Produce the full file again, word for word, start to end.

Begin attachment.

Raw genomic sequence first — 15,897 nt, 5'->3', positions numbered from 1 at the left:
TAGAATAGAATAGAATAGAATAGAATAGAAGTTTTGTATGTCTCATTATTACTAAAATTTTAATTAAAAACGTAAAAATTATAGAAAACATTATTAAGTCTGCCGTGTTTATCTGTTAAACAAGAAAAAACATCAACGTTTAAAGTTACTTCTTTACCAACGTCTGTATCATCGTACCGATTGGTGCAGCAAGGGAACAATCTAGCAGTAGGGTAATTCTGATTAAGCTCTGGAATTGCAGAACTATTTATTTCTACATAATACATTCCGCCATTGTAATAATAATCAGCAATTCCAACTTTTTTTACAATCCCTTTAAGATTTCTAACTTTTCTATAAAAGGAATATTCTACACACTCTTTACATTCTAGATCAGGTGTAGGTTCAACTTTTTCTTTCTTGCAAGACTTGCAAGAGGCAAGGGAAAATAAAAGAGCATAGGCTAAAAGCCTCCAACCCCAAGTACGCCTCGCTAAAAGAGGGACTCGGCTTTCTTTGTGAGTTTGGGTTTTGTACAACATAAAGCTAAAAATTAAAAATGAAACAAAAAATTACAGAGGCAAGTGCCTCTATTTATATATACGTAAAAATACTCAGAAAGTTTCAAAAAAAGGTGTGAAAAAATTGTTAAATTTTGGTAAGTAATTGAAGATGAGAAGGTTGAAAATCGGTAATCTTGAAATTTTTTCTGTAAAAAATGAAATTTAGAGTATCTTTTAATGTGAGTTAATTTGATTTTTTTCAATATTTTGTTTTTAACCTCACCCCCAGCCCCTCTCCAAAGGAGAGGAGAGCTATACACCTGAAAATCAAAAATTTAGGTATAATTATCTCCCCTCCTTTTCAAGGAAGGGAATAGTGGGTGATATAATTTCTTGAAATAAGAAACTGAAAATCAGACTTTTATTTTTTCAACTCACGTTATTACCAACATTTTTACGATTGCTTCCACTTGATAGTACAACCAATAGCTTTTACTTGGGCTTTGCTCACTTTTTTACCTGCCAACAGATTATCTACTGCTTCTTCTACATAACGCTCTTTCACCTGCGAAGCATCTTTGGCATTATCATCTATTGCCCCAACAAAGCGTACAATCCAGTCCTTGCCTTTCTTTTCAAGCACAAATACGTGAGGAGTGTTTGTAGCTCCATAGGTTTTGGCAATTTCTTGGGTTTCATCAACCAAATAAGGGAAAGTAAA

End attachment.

Raw genomic sequence first — 15,897 nt, 5'->3', positions numbered from 1 at the left:
TAGAATAGAATAGAATAGAATAGAATAGAAGTTTTGTATGTCTCATTATTACTAAAATTTTAATTAAAAACGTAAAAATTATAGAAAACATTATTAAGTCTGCCGTGTTTATCTGTTAAACAAGAAAAAACATCAACGTTTAAAGTTACTTCTTTACCAACGTCTGTATCATCGTACCGATTGGTGCAGCAAGGGAACAATCTAGCAGTAGGGTAATTCTGATTAAGCTCTGGAATTGCAGAACTATTTATTTCTACATAATACATTCCGCCATTGTAATAATAATCAGCAATTCCAACTTTTTTTACAATCCCTTTAAGATTTCTAACTTTTCTATAAAAGGAATATTCTACACACTCTTTACATTCTAGATCAGGTGTAGGTTCAACTTTTTCTTTCTTGCAAGACTTGCAAGAGGCAAGGGAAAATAAAAGAGCATAGGCTAAAAGCCTCCAACCCCAAGTACGCCTCGCTAAAAGAGGGACTCGGCTTTCTTTGTGAGTTTGGGTTTTGTACAACATAAAGCTAAAAATTAAAAATGAAACAAAAAATTACAGAGGCAAGTGCCTCTATTTATATATACGTAAAAATACTCAGAAAGTTTCAAAAAAAGGTGTGAAAAAATTGTTAAATTTTGGTAAGTAATTGAAGATGAGAAGGTTGAAAATCGGTAATCTTGAAATTTTTTCTGTAAAAAATGAAATTTAGAGTATCTTTTAATGTGAGTTAATTTGATTTTTTTCAATATTTTGTTTTTAACCTCACCCCCAGCCCCTCTCCAAAGGAGAGGAGAGCTATACACCTGAAAATCAAAAATTTAGGTATAATTATCTCCCCTCCTTTTCAAGGAAGGGAATAGTGGGTGATATAATTTCTTGAAATAAGAAACTGAAAATCAGACTTTTATTTTTTCAACTCACGTTATTACCAACATTTTTACGATTGCTTCCACTTGATAGTACAACCAATAGCTTTTACTTGGGCTTTGCTCACTTTTTTACCTGCCAACAGATTATCTACTGCTTCTTCTACATAACGCTCTTTCACCTGCGAAGCATCTTTGGCATTATCATCTATTGCCCCAACAAAGCGTACAATCCAGTCCTTGCCTTTCTTTTCAAGCACAAATACGTGAGGAGTGTTTGTAGCTCCATAGGTTTTGGCAATTTCTTGGGTTTCATCAACCAAATAAGGGAAAGTAAA